Produced by Roy Thomas Baker, Robin Geoffrey Cable & Queen
Label – EMI/Elektra
The start of 1974 saw Queen announced as “Britain’s Biggest Unknowns” by Sounds Magazine. Their moderately received, hastily recorded debut album had yet to set the world alight, with journalist Nick Kent describing the collection as “a bucket of urine”. Even at this early stage in their career the band were the scourge of the music press, but the touch paper smoldered into an explosion created by two critical albums released during the year, “Queen II” and “Sheer Heart Attack”. Rumblings of interest across the Atlantic alerted record label EMI, and the band were afforded the luxury of a month to record their sophomore long player. The extended period certainly suited their collective creativity, and the elaborate vocal and guitar overdubs, heard here for the first time, would become a synonymous trademark. For all the reverence for their spectacular live performances, Queen were equally as adept in the studio, and although there’s clearly a sense that this album sees them forging their own identity, there’s still some exciting moments that show both experimental and expansive capabilities far beyond many of their glam/rock/pop contemporaries.
There’s an inadvertent sense of competition formed by the arrangement of the “Queen II” track line up. Brian May’s “white” side (interrupted by Roger Taylor’s tagged on “Loser In The End”), follows many of the traits of their debut, albeit better produced. His guitar playing is as ever, exaggerated, colossal and anthemic in equal measure. The songs aren’t quite as memorable as both his and Taylor’s future creations but the detailed multi-tracking and the mixture of traditional hard rock and the Zeppelin-esque restrained balladry keeps the entertainment level on target. Whilst May was studiously exhausting the new freedom of his recording environment, Freddie Mercury was joyously basking in its glory. All those conceptual ideas, splenderous imaginations and complex musical interpretations that were floating around in his mind were fully realized. His “black” side shows the magnificent harmonies, the operatic obsessions, the bravado and the bombast. “The March Of The Black Queen” is a pre-cursor to “Bohemian Rhapsody”, full of choral vocals, seamless segues, it shapes much of his output for the forthcoming years. It’s a revelation in that it feels like the foundation for a multitude of Freddie’s classics. The album closes with the breakthrough single “Seven Seas Of Rhye” which for all it’s roots in hard rock, has the swooping immediacy of any great pop single. Queen had stuttered at the start, but the song is a thrilling ride and a perfect example to show that the band had finally arrived, flamboyant, flourishing and full of ambition.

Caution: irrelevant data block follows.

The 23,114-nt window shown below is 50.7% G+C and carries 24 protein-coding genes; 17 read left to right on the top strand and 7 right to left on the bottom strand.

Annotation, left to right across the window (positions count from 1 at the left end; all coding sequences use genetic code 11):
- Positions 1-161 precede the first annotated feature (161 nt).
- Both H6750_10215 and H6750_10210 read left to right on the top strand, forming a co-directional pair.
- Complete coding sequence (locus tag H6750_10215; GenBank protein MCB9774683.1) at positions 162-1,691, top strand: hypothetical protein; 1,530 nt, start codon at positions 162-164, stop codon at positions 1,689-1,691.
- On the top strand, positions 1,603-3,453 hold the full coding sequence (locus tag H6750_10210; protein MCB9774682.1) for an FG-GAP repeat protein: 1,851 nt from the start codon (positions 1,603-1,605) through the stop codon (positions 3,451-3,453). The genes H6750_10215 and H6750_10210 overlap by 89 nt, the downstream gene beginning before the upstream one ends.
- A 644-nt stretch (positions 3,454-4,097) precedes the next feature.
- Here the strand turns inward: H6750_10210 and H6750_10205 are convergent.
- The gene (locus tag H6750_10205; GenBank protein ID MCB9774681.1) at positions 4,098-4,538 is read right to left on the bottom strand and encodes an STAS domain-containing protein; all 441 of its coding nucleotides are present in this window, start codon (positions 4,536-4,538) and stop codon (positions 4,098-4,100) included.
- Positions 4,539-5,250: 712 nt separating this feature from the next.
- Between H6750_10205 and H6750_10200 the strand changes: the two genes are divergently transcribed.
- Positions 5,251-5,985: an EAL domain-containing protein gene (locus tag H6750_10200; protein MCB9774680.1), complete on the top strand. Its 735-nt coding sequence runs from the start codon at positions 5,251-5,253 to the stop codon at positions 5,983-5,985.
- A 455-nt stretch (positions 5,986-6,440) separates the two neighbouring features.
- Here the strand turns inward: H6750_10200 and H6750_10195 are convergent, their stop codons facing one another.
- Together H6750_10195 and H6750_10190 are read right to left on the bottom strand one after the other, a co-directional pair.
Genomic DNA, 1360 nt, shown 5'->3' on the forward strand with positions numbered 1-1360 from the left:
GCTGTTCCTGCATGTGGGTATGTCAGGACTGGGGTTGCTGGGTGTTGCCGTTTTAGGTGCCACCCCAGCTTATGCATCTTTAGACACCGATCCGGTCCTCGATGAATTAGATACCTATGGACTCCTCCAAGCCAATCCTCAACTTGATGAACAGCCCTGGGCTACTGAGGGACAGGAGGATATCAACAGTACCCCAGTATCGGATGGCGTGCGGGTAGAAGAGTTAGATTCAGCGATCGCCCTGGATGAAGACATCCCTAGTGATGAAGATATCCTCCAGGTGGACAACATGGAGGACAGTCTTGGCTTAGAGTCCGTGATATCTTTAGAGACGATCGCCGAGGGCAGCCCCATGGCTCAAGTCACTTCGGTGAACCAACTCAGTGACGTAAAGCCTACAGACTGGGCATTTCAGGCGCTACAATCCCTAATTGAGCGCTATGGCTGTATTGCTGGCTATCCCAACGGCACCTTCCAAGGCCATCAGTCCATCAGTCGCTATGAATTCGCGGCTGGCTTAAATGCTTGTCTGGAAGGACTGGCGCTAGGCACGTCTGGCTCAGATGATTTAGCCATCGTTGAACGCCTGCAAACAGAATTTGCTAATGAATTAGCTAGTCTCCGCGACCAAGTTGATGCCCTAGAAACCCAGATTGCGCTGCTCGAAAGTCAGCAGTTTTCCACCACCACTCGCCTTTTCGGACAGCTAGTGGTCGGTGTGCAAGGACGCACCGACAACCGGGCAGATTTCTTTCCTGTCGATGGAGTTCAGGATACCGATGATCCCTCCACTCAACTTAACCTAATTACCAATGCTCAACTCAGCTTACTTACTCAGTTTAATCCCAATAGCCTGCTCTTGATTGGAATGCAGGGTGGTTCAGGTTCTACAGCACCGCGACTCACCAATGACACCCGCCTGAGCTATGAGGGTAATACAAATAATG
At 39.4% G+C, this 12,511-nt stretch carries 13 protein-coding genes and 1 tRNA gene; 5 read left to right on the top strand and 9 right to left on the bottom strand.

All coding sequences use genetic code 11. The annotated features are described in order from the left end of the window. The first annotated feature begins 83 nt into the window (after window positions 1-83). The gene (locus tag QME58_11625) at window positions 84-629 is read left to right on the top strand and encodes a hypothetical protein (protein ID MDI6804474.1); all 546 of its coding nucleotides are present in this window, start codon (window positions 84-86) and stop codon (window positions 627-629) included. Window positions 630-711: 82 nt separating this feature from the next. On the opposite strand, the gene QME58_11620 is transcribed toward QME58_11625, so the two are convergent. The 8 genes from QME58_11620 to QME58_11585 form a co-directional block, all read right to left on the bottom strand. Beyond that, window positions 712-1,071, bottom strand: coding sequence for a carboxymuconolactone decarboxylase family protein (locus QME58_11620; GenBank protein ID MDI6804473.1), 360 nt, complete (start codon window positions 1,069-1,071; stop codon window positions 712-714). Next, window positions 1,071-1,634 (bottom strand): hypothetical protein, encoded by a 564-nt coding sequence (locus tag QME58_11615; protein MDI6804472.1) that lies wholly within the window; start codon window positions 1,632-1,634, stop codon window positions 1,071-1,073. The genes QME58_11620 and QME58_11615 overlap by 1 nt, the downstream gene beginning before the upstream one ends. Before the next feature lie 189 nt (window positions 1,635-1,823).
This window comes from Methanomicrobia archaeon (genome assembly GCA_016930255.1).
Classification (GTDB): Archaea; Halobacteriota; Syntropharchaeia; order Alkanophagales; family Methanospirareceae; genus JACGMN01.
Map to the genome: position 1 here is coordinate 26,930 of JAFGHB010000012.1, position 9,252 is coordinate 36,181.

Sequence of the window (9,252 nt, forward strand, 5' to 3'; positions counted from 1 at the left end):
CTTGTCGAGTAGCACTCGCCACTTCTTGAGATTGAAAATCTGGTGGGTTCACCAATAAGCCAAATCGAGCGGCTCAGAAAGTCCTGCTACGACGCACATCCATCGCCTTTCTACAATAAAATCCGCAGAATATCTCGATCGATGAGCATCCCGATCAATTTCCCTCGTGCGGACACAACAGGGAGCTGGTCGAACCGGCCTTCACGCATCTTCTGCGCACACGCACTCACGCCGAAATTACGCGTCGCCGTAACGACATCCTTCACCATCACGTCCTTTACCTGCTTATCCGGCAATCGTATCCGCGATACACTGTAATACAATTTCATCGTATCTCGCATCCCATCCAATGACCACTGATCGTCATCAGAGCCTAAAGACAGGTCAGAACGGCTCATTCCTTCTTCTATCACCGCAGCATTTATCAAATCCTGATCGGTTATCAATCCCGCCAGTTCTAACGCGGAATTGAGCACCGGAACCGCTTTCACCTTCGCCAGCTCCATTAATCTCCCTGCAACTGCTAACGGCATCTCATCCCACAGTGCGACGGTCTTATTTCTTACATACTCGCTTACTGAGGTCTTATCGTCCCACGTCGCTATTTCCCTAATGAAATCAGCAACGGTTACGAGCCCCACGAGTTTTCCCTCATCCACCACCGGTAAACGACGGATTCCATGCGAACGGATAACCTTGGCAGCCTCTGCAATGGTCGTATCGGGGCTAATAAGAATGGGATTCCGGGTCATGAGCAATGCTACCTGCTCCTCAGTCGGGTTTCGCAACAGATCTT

“Queen II” may not be their greatest collection, but as a statement of intent it may just be as monumental as the band would become in the future. Years of searching for direction, supporting other bands and being largely unheard were over. Welcome to the new rock monarchy.
1 – Procession (6)
2 – Father To Son (7)
3 – White Queen (As It Began) (7)
4 – Some Day One Day (7)
5 – The Loser In The End (6)
6 – Ogre Battle (7)
7 – The Fairy Feller’s Master-Stroke (7)
8 – Nevermore (6)
9 – The March Of The Black Queen (9)
10 – Funny How Love Is (7)
11 – Seven Seas Of Rhye (8)